One of the key principles of French data protection law is transparency. Data subjects (ie, drivers) must be informed by the data controller (ie, car manufacturer) of how their personal data will be used. Therefore, the French Data Protection Authority published in October 2017 guidelines on the use of personal data collected by connected vehicles through vehicles’ sensors, telematics devices or mobile applications. Such guidelines provide guidance to OEMs on how to integrate the data protection by design and by default requirements into the production pipeline.
France has not (yet) implemented a specific liability regime that would be applicable to series deployment of autonomous vehicles in France. As a general matter of principle, civil liability is incurred under French law if (i) a wrongdoing or negligence (including putting on the market or selling a product deemed defective or unsafe), (ii) a damage and (iii) causation between the two are established. This being said, a Bill is currently being examined by the French parliament that will enable the government to adopt rules within one year to define the liability regime applicable to autonomous driving so that the current liability rules do not hinder innovation. The current wording of the Bill provides that the government will be enabled to regulate both ‘partially or fully’ autonomous vehicles (therefore regardless of any specific autonomy level and whether they are driverless or not). No particular guidelines are given as to the content of these upcoming liability rules that the government will enact. In particular, it has not been determined whether a completely new and special regime of liability will be adopted or whether current statutory provisions will be merely amended to cover situations involving autonomous vehicles.
One of the key questions will be whether Law No. 85-677 of 5 July 1985 improving the situation of victims of traffic accidents will need to be amended because this law imposes a specific regime of liability for drivers and vehicle custodians that is designed to ensure the compensation of victims of traffic accidents. Indeed, even if this law does not directly impact product liability, it could impact the liability of the car manufacturers or software developers if they were to be considered drivers or custodians of the vehicles in case of an accident involving an autonomous vehicle. The 1985 Law notably does not precisely define who must be considered the driver of the vehicle. Also, this law imposes that any person who can be held liable for damages suffered resulting from a traffic accident must be insured accordingly. It is yet to be determined how such obligation could transpose to L4 automated vehicles.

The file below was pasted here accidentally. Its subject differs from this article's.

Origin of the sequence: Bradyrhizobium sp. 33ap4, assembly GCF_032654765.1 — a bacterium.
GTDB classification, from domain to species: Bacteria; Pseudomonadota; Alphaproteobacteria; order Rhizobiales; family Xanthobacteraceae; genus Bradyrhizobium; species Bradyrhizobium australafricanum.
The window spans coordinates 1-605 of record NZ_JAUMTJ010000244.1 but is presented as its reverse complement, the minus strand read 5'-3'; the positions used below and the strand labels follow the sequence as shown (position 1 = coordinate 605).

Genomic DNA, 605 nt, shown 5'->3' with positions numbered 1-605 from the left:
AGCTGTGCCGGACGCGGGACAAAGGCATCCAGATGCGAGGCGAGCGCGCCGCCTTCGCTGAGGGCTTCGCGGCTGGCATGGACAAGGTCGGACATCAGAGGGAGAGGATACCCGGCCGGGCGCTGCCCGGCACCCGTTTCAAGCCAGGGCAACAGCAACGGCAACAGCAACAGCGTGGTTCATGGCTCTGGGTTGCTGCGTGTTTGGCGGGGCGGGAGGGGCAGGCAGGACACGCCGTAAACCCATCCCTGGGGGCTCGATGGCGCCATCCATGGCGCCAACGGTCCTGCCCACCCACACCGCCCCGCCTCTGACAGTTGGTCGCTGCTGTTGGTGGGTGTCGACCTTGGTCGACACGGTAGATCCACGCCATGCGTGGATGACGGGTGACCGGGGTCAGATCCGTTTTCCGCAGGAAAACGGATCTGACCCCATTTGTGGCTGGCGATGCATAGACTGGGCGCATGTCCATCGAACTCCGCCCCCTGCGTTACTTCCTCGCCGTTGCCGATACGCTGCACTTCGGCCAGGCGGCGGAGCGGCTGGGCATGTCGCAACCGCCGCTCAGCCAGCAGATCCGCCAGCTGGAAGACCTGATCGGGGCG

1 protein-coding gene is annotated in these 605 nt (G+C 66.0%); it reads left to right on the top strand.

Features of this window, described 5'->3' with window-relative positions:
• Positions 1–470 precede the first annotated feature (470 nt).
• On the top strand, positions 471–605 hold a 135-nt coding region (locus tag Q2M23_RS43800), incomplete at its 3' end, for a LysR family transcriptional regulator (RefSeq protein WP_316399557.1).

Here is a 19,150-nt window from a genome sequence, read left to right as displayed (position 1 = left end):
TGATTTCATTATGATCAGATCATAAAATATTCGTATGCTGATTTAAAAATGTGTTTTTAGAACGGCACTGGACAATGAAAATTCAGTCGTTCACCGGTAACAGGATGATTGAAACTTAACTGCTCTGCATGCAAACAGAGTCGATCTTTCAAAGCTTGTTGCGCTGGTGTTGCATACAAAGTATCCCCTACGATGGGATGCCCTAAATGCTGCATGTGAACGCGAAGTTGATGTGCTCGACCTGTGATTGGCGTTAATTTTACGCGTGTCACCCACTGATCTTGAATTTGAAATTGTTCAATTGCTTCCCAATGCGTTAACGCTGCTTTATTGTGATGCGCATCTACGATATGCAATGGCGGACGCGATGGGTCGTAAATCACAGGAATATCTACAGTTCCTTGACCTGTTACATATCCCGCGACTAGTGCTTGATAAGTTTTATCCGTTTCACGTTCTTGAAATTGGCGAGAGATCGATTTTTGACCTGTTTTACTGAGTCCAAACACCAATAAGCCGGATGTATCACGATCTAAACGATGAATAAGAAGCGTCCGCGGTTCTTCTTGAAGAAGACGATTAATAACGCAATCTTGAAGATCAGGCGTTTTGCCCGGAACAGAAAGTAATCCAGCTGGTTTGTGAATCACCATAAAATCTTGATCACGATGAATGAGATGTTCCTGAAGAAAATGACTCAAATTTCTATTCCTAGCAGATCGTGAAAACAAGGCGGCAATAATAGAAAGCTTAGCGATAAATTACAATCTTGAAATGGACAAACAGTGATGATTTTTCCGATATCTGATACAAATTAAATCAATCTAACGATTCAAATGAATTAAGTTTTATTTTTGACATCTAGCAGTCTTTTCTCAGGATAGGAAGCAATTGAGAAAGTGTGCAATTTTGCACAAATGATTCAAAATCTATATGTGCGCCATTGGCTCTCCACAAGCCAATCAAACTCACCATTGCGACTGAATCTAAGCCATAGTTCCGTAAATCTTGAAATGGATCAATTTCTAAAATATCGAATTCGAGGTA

With regards to product liability stricto sensu, the main question will be to assess, in the case of an accident, in which equipment it originated and therefore which operator or person should be held liable (car manufacturer, software developer, other components suppliers, custodians, authorities who must put in place infrastructures for the autonomous vehicle to operate safely). In this respect data recorders will have a significant impact to determine the origins of the accident involving automated vehicles. This question impacts all potential defendants and their potential cross-claims against each other depending on the nature of the issue. French courts will likely request potential defendants (or data holders) to provide this data after an accident.